In accordance with another embodiment of the present disclosure, an apparatus is provided for efficiently saving an interrupt return address in a general purpose register file. The apparatus comprises a pipelined processor having a pseudo-instruction generator configured to generate a pseudo-instruction in response to an interrupt request, wherein the pseudo-instruction is configured to cause an interrupt return address for a forwardmost instruction in the pipeline to be written to a general purpose register file, and wherein the pseudo-instruction is further configured to be inserted into the pipeline and travel down the pipeline of a pipelined processor in a substantially similar manner to other instructions.
In accordance with yet another embodiment of the present disclosure, a method is provided for efficiently saving an interrupt return address in a general purpose register file. The method comprises in response to an interrupt request, generating a pseudo-instruction configured to cause a return address for a forwardmost instruction in the pipeline to be written to a general purpose register file in a pipelined processor, and wherein the pseudo-instruction is further configured to be inserted into the pipeline and travel down the pipeline of a pipelined processor in a substantially similar manner to other instructions.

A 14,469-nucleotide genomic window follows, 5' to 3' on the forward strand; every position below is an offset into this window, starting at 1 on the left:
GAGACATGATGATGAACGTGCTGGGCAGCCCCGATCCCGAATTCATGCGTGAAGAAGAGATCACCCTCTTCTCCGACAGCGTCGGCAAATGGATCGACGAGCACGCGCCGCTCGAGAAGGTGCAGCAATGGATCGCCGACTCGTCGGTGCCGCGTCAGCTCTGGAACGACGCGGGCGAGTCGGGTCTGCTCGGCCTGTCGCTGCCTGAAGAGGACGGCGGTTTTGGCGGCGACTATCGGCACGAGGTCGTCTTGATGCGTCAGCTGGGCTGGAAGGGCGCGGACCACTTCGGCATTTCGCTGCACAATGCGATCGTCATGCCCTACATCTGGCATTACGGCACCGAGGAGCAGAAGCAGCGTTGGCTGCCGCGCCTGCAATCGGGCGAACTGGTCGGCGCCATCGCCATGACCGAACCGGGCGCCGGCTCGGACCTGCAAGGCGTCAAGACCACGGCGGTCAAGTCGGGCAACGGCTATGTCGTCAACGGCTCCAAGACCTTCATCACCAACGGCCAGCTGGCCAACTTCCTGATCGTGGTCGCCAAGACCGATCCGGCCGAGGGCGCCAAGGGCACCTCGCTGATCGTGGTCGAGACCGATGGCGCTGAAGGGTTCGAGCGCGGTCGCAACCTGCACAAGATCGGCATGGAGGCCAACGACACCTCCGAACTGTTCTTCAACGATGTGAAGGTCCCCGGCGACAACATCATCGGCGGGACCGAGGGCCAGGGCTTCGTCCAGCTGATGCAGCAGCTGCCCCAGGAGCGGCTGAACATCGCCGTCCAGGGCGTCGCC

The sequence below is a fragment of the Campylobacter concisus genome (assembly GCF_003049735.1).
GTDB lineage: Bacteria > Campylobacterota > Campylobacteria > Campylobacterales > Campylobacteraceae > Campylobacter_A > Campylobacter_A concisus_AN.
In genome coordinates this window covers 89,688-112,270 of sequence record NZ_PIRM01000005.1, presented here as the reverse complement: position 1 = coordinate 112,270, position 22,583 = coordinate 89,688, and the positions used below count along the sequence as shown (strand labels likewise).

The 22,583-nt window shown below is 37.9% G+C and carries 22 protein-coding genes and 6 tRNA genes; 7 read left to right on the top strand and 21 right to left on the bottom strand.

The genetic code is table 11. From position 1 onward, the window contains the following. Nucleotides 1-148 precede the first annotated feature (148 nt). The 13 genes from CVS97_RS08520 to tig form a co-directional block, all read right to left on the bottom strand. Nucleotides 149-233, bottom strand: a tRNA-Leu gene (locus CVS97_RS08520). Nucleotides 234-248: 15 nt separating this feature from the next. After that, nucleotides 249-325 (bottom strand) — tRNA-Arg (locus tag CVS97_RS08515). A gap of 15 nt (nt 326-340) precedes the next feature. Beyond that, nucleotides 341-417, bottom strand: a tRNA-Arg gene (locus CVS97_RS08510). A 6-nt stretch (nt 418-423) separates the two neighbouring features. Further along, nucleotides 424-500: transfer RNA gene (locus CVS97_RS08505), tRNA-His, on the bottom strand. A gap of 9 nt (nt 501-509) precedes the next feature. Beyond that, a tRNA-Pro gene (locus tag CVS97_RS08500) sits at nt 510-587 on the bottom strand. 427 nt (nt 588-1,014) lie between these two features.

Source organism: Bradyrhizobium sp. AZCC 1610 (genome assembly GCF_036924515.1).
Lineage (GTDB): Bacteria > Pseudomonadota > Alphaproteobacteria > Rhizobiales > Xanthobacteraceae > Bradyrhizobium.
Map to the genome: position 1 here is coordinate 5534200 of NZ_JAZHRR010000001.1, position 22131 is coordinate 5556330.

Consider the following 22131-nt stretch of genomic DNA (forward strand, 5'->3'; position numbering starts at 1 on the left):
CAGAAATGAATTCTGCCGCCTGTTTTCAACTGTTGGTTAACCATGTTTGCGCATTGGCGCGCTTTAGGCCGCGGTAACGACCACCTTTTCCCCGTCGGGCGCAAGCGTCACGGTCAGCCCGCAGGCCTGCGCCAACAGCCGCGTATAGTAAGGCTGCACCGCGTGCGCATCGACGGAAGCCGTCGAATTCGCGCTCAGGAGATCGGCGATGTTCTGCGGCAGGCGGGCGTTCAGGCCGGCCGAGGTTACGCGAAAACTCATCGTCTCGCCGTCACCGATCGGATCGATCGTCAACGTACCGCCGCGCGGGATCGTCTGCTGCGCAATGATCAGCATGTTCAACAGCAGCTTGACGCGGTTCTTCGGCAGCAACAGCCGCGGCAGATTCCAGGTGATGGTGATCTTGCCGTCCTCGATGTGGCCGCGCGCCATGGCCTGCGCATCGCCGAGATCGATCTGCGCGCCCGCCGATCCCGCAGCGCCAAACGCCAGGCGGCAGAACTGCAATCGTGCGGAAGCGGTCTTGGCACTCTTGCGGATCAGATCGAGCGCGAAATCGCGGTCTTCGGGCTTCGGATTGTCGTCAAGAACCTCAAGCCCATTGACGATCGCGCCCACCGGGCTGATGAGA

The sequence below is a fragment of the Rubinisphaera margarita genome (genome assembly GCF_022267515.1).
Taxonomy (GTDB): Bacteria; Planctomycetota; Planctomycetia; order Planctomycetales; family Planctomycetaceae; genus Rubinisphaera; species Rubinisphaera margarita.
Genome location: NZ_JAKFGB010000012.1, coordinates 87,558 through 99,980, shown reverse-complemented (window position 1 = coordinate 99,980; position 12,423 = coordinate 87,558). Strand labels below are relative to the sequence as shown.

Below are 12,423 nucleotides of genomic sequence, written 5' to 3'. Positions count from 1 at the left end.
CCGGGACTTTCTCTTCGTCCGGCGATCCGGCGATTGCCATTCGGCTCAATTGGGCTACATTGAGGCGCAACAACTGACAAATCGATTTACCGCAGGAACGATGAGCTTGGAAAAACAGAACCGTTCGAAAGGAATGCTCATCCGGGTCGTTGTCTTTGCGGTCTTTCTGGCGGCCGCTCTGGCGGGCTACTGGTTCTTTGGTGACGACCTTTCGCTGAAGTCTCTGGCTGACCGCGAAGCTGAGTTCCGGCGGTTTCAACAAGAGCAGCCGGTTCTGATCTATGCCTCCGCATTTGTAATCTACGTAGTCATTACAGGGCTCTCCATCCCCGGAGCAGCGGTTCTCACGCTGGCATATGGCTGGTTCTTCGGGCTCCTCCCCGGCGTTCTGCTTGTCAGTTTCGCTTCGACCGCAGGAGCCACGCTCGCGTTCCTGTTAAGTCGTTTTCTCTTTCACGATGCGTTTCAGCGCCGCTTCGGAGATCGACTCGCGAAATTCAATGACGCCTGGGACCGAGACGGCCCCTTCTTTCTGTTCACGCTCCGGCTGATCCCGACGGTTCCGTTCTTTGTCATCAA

In accordance with still another embodiment of the present disclosure, an apparatus is provided for efficiently saving an interrupt return address in a general purpose register file. The apparatus includes a multi-stage pipelined processor configured to perform interrupt processing, wherein the stages include at least one stage configured to receive instructions and at least one stage configured to write back results to a general purpose register file, the processor being further configured to process instruction data from a program.